Great Hang Up: A lesson in texting dangers

2:37 PM, May 16, 2012   |    comments
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Tampa, Florida -- By now, we all know the dangers of texting and driving.  But the knowledge isn't keeping a lot of people from doing it--especially teenagers.

A new survey from AT&T found that 97% of teenagers know that texting and driving is dangerous, but 43% of them admit sending a text behind the wheel.  And it seems like they're not getting good lessons from their parents.  77% said adults tell kids not to text while driving--but adults do it themselves "all the time."

According to the AAA Foundation for Traffic Safety, the 100 deadliest days for teen drivers are between Memorial Day and Labor Day.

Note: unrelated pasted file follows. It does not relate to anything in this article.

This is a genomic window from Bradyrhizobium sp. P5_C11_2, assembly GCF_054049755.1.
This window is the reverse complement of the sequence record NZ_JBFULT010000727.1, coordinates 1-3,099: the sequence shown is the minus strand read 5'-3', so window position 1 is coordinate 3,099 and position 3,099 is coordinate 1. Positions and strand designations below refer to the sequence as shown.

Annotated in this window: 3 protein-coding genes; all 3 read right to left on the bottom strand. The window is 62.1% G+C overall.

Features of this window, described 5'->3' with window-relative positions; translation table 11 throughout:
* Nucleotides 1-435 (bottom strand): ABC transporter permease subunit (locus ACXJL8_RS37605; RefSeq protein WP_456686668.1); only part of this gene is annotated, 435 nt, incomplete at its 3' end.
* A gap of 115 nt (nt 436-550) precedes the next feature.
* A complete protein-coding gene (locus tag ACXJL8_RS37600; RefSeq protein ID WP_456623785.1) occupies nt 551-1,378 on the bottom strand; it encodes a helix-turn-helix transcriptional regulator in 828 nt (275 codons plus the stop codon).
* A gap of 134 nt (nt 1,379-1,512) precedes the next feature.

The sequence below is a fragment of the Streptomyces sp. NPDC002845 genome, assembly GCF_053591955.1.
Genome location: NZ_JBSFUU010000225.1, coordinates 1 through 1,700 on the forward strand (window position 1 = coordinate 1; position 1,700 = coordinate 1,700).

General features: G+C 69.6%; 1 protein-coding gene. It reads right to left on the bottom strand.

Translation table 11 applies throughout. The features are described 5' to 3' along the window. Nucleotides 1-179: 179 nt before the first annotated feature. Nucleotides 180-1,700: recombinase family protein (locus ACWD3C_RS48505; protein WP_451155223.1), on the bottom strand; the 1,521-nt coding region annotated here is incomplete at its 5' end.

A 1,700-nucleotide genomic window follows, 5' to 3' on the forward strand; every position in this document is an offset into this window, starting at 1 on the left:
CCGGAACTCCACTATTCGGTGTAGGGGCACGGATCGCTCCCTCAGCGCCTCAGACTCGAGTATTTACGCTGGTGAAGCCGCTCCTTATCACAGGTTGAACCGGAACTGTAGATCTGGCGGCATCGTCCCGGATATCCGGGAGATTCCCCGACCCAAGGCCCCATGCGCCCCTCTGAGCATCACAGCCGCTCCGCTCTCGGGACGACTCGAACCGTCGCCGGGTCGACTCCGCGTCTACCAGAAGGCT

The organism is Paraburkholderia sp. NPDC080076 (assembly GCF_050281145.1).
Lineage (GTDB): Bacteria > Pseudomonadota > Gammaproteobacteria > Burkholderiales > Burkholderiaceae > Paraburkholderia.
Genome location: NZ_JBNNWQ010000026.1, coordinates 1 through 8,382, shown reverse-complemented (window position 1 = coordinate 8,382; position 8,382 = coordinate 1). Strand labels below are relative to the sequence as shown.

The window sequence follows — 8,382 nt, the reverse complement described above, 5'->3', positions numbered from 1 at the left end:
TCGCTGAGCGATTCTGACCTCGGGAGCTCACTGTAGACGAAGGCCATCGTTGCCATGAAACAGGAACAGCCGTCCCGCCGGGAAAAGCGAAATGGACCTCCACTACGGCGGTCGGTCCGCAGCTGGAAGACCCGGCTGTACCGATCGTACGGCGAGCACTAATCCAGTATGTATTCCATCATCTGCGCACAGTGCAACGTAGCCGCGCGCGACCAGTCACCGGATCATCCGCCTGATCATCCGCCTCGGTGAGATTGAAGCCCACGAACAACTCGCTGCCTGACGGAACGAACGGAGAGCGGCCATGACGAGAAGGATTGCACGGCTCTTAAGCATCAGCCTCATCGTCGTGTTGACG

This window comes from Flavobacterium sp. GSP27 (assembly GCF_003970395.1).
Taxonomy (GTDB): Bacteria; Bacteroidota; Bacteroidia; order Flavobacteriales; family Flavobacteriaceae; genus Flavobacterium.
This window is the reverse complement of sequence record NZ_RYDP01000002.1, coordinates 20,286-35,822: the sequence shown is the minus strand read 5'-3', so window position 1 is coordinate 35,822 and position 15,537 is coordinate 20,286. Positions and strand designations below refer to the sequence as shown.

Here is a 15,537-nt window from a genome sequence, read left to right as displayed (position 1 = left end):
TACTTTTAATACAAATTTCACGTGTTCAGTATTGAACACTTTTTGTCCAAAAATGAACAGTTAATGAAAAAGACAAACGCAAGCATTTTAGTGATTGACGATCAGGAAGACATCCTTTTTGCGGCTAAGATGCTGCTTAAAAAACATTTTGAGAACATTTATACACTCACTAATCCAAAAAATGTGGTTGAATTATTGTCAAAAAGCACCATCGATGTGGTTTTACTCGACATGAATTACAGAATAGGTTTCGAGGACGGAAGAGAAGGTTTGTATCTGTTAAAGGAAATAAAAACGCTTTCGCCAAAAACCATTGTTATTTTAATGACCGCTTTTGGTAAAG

On Wednesday, AT&T brought a texting while driving simulator to Tampa Preparatory School, to show teenagers the dangers of texting behind the wheel.  They sat behind the wheel of a real car, wearing a special headset while a driving scene played before them.  Instructors then asked the teens to text a message to a friend.  Most of them ended up running off the road, into a car, or over a pedestrian.

"They do terribly," said AT&T publican relations consultant Michele Money-Carson. "They laugh about it but you can also see in their faces that it's kind of a nervous laughter."

"When I did it, I killed somebody," said Tampa Prep 10th grader Alexandra Daly.  "You don't realize that it's so dangerous to text and drive."

Two years ago, AT&T launched it's "It Can Wait" anti-texting campaign.  You can learn more about it at the campaign's Facebook page.

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